To stimulate their economy, the British authorities might have wanted to provide a domestic demand boost to offset the shock. But they could not have used monetary policy since – under this hypothetical scenario - they had previously given up their national currency. They might have tried a fiscal stimulus. But that would likely have entailed running a budget deficit. And as any state or local government official within the “US dollar zone” could point out, borrowing in a currency you can’t create leads to budget crises and rising interest rates on government debt.


So the first lesson is that having a floating exchange rate, as Britain does, acts as a kind of macro cushion. The exchange rate absorbs some of the shock. And it also allows more freedom in domestic macroeconomic policy. While Brexit brought out all the clichés about living in a global economy, the presence of a flexible exchange rate in fact acted as a partial insulation against globalism for Britain. If you like, Britain was already less global than those countries within the euro-zone.


There is another lesson. The ultimate in a fixed exchange rate is not having a national currency at all, as characterizes countries within the euro-zone. They have the least latitude in dealing with negative shocks. Countries with separate currencies, but some kind of target exchange rate, have more latitude. They can always, as a last resort, abandon their target. Countries with floating rates have the most flexibility – but represent the least global of the three options:  1) having no national currency, 2) having a separate currency but fixed exchange rate, and 3) having a floating exchange rate.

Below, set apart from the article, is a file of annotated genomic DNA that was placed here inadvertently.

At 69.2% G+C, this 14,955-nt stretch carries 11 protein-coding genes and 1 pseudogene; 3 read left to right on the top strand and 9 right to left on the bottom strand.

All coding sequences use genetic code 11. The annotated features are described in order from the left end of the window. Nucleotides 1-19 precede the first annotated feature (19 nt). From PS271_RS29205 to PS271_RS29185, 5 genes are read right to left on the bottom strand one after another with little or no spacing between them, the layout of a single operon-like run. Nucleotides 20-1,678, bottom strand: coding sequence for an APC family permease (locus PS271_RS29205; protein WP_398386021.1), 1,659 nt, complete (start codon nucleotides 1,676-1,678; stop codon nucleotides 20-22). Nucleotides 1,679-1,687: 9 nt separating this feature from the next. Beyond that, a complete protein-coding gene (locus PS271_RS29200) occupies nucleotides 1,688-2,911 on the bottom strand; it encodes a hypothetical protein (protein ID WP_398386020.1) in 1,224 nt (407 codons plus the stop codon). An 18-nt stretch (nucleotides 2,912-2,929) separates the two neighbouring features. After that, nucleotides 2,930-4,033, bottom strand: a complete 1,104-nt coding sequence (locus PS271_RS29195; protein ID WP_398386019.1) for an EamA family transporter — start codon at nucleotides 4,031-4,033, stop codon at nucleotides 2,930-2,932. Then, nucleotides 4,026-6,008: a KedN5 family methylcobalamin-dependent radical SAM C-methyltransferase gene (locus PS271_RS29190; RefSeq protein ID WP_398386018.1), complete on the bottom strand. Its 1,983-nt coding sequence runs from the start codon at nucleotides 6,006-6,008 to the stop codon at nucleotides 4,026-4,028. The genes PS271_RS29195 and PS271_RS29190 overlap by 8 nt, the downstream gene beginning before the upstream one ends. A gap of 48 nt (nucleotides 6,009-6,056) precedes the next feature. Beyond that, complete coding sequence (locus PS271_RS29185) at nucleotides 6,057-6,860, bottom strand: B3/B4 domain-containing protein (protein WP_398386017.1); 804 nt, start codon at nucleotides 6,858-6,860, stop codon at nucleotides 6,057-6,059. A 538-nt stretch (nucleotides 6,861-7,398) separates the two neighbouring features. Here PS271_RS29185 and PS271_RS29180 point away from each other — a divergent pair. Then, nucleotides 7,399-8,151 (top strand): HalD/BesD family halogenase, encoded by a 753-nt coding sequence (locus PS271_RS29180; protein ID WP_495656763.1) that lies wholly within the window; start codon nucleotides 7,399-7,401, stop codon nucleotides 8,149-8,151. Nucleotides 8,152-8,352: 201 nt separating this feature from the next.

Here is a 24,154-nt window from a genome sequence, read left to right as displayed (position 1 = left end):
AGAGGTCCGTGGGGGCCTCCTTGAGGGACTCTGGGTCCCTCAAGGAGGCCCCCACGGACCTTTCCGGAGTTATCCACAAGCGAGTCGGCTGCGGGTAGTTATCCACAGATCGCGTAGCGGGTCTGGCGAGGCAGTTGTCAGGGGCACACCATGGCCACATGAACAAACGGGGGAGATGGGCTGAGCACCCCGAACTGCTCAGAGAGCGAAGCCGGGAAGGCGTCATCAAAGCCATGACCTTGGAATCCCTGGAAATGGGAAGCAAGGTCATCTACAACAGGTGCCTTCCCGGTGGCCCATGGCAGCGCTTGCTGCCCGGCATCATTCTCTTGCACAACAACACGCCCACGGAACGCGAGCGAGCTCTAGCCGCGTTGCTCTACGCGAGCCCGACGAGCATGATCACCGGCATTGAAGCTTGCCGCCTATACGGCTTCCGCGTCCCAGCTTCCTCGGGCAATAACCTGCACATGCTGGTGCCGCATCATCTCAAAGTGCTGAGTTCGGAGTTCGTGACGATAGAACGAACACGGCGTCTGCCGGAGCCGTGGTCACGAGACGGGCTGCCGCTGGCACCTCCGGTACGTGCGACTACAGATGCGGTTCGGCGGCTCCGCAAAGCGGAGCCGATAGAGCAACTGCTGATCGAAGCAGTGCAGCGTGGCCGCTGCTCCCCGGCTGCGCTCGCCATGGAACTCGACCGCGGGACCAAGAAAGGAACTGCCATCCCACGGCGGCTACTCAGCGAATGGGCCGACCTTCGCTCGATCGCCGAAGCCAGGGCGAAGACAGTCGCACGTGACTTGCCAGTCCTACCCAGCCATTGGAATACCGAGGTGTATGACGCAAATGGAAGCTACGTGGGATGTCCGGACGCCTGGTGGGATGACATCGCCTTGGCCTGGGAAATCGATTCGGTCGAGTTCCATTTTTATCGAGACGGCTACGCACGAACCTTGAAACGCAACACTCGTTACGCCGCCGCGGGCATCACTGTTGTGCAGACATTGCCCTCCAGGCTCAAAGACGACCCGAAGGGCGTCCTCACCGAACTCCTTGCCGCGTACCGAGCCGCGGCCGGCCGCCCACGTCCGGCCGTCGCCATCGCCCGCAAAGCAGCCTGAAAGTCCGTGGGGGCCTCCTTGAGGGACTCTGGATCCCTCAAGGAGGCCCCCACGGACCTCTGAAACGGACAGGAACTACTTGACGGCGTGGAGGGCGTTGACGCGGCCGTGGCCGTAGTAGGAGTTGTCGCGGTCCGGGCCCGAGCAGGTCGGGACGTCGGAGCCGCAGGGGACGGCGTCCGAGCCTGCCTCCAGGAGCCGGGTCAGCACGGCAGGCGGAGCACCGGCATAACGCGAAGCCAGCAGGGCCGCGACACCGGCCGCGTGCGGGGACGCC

In its history within the EU and its predecessor agreements, Britain has moved from having a separate currency and a floating rate, to trying to maintain a target exchange rate relative to its partners, then back to having a floating rate in 1992 and after, and now to Brexit.[2] Viewed that way, Brexit was a further step toward autonomy within a British history of trying to balance autonomy and connection, rather than something totally new. There seems to be a need in the news media to see the eve of destruction in the Brexit vote. The latest such overheated prognostication is that the world is about to have a currency war due to Brexit.[3] In reality, there is a long history of Britain varying its economic linkage to continental Europe. So keep calm.

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[1] Yes, during the Greek crisis, there were many discussions of a “Grexit” involving giving up the euro and creating a new drachma. But no one ever laid out how that could be done.

[2] Britain joined the European Economic Community (EEC) in 1973 as the post-World War II regime of fixed exchange rates was collapsing. At around that time, there was an attempt by various member countries – but not the UK - to maintain target exchange rates between them, an effort known as the “snake in the tunnel.” When that failed, other target rate systems were tried. Britain for a time was part of those efforts but pulled out in 1992.

[3] http://www.latimes.com/business/la-fi-brexit-currency-fallout-20160706-snap-story.html.